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The Tension Between Today and Tomorrow

I’ve met a lot of great, impressive people in PFI.  One of the more impressive figure is Rick Myers, a former chief in a number of departments, a CALEA commissioner, a former president of PFI, and a colleague in the Futures Working Group.  Rick has graciously agreed to do a guest post on the blog titled “The Tension Between Today and Tomorrow.”  Drawing on his experience, Rick draws attention to the fundamental challenges facing every chief in their battle to lead for tomorrow while managing today.  His insight follows:

Being a charter member of PFI, and having been fully indoctrinated by Dr. Tafoya way back in 1989, I’ve been thinking about the future for a long time….so long that some of it has come and gone!  I enjoy thinking about the environment of policing 25 years from now and what we need to do to prepare.  However, I’m finding a definite tension that draws me back to dealing with today’s crises, which often have little resemblance to what the forecasts say lie ahead.

As a chief, I often had to fight off being bogged down with today’s crises, personnel issues, nagging policy snafus, etc.  Even tougher was getting my staff out of the daily funk and thinking forward.  I believe it is a forever battle.

But, now, as someone who finds himself consulting at different agencies, I’m really drawn away from the future as I attempt to assist agency leaders try to fix what’s broken today.  And, there is plenty out there that’s broken.

In one setting that I’m assisting at, they’ve set a goal to become accredited in the next few years.  Now, as a CALEA Commissioner, I’m all about encouraging more and more agencies to achieve this proven demonstration that they’ve crossed the bar and sustain adherence to best practices and high standards.  But, in this setting, the agencies involved have so many issues to address, I’ve had to express my sincere observation that they’re wasting cognitive energy worrying about accreditation that should be poured into just basic requirements of a police agency.  In other words, I’m discouraging futures thinking!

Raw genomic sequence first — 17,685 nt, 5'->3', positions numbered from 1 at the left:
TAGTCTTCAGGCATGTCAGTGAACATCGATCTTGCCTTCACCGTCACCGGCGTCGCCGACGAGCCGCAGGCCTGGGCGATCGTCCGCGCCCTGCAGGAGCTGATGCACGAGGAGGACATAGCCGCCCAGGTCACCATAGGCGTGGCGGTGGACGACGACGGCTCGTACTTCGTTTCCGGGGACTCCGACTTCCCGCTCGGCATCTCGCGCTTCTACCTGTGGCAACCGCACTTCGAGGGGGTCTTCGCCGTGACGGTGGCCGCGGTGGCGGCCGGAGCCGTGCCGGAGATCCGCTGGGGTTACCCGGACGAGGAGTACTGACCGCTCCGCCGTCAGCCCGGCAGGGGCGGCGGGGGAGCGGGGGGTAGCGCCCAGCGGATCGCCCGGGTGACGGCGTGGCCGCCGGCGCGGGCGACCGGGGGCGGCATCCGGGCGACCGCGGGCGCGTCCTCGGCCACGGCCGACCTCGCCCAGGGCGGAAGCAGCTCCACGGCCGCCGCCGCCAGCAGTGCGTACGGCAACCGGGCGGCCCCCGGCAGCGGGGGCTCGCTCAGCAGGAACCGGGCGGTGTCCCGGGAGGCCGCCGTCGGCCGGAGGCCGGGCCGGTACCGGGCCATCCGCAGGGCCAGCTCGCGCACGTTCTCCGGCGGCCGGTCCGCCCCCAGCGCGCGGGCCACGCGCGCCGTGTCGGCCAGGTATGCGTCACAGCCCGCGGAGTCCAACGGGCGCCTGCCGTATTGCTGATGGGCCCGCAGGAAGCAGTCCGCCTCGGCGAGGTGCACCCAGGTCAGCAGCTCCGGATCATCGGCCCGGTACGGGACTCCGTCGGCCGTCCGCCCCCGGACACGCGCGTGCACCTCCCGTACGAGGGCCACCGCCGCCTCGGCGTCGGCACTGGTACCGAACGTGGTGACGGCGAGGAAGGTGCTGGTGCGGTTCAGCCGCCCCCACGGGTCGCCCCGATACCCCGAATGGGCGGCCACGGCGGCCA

Lest you think, good reader, that I should turn in my membership card, I assure you that I haven’t stopped thinking forward.  In this setting, I’ve engaged some of my colleagues to be thinking about how we could help the struggling leadership totally re-think how policing is done and organized in this setting.  Are there alternative structures?  Are there services that “the police” won’t or shouldn’t be preoccupied about in the future?  How can emerging technology improve services there?  And, what about the human equation, what future recruitment, training, and accountability processes might benefit in this setting?

I recall in my second chief’s position, going from being “the dayshift” to actually having a quiet office where I could think.  It was during this time that I attended the NA and met Dr Tafoya.  I’ve been thinking ever since. Futurists know about this tension between today and tomorrow.  As leaders, there is no way to abandon the problems of today simply to dream about tomorrow.  The key may be to use that tension to CONNECT today and tomorrow. Bridge builders sometimes use tension as a key ingredient of constructing spans that last a long time.  While I don’t think like an engineer, I am thinking that this tension might be a bridge for us to say, “ok, here is one of today’s major issues; if we do nothing, what might it look like in 5, 10, 20 years?  If we do X, what might it look like?  If we do Y?, etc”  Similarly, something that might resemble a minor concern today might appear more like a major crisis in the making from a forecast perspective.  So, instead of struggling with the tension between today and tomorrow, it can serve as a daily reminder that no matter what we’re up against now, there are implications and, if we’re lucky, maybe even strategies lurking ahead.  Likewise, if we’re scanning today’s environment and see a trend that has little impact on us today, let’s not overlook it until it blows up; perhaps we can roll it into our strategic thinking.

If we do a little less structured Strategic Planning (I believe in it, but hate going through the process) and instead daily use the tension between today and tomorrow to think more strategically every day, we might find that we benefit both today AND tomorrow.  Just a thought…

 

Rick Myers

 

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